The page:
Daily Dose: B Complex Vitamins

Find out what the B complex vitamins are and why they’re important in your diet!

B vitamins were first grouped together because they were found in some of the same foods. While they have similar names, scientists have realized over time that the vitamins are very different from each other and play a role in many different systems in the body.  Here’s what you need to know about B vitamins.

Why does my body need B vitamins?

The B vitamins are known by several different names and each plays a slightly different role.

  • B1 (thiamine): Thiamine is important for brain and nerve function as well as energy use throughout the body.
  • B2 (riboflavin): Riboflavin is used to help make and transport energy in the body. It also helps with brain function and helps make chemicals that protect the body from free radical damage.
  • B3 (niacin): Niacin is an essential part of both using energy and storing energy in the body.
  • B5 (pantothenic acid): B5 is often used by the body to break down and build proteins, carbohydrates and fats.
  • B6 (pyridoxamine): Vitamin B6 is used to make some of the building blocks of proteins and also helps to break down carbohydrates and fats.
  • B7 (biotin): Biotin is important in making the building blocks of proteins and also helps the body store energy.
  • B9 (folic acid): Folic acid plays a key role in copying and repairing DNA, which makes it especially important in growth.
  • B12 (cobalamine): B12 is important in copying DNA, but also plays a role in breaking down fats and proteins. It’s heavily used in the brain and nervous system.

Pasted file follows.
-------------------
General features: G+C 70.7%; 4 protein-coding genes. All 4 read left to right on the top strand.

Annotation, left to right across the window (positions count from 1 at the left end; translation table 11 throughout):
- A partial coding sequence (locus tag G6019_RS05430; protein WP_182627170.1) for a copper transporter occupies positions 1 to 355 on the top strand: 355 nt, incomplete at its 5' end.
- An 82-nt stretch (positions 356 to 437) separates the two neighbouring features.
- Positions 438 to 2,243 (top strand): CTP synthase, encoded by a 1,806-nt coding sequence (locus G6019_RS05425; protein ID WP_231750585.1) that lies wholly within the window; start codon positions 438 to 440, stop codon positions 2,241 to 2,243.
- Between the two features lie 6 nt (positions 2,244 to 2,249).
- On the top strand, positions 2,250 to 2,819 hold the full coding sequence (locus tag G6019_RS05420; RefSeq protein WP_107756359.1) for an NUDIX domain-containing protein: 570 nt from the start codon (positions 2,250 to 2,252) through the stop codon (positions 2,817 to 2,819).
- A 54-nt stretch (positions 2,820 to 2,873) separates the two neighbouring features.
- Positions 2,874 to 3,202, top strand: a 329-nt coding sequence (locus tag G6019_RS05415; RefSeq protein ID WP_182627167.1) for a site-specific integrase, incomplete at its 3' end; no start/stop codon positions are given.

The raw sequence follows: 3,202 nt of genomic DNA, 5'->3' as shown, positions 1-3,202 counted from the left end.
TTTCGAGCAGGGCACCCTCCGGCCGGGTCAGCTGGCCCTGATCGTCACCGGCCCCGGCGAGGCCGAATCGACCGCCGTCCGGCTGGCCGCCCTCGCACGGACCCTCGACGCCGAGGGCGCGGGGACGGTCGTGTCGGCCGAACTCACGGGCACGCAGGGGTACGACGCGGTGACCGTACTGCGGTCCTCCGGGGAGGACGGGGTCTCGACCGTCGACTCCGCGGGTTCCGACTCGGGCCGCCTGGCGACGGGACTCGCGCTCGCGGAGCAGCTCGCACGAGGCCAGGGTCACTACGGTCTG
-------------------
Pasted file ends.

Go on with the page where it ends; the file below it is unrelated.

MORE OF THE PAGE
What foods contain B vitamins?

Because the B vitamins play such an essential role in our health, many foods are now fortified with several of the B vitamins. But all of them are present in a wide variety of other foods as well.

  • B1 (thiamine): Whole grains, asparagus, kale, cauliflower, potatoes and oranges.
  • B2 (riboflavin): Milk, cheese, leafy vegetables, beans, mushrooms and almonds.
  • B3 (niacin): Present in many foods, including chicken, fish, tomatoes, leafy vegetables, broccoli, carrots, nuts, beans, mushrooms, tofu and peanut butter.
  • B5 (pantothenic acid): Found in meats, whole grains, avocados, broccoli and mushrooms.
  • B6 (pyridoxamine): Found in most meats, whole grains, vegetables and nuts.
  • B7 (biotin): Found in many foods including peanuts, leafy green vegetables and corn.
  • B9 (folic acid): Found in most vegetables, fruits, nuts, beans, peas, dairy products, whole grains and meats.
  • B12 (cobalamine): Found mostly in animal products.

Which B vitamins should I be concerned about?

For the most part, deficiency in all of these vitamins has become uncommon because they are present in many of the foods we eat and have even been put into processed foods that normally contain low levels of vitamins. Those who are deficient tend to have an illness that makes them more at risk for deficiency, like Celiac disease or an inflammatory bowel disease, or have a diet that lacks many other vitamins.

Folic acid is an essential vitamin in pregnant women because the fetus needs large amounts for brain and nervous system development. Older adults tend to be at higher risk for B12 deficiency because their body is less able to absorb it than the body of a younger person. A lack of both in adults can cause fatigue and some neurologic problems. Finally, anyone who eats a diet low in fruits, vegetables and whole grains is at risk for deficiency in B vitamins.

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Presented by USANA.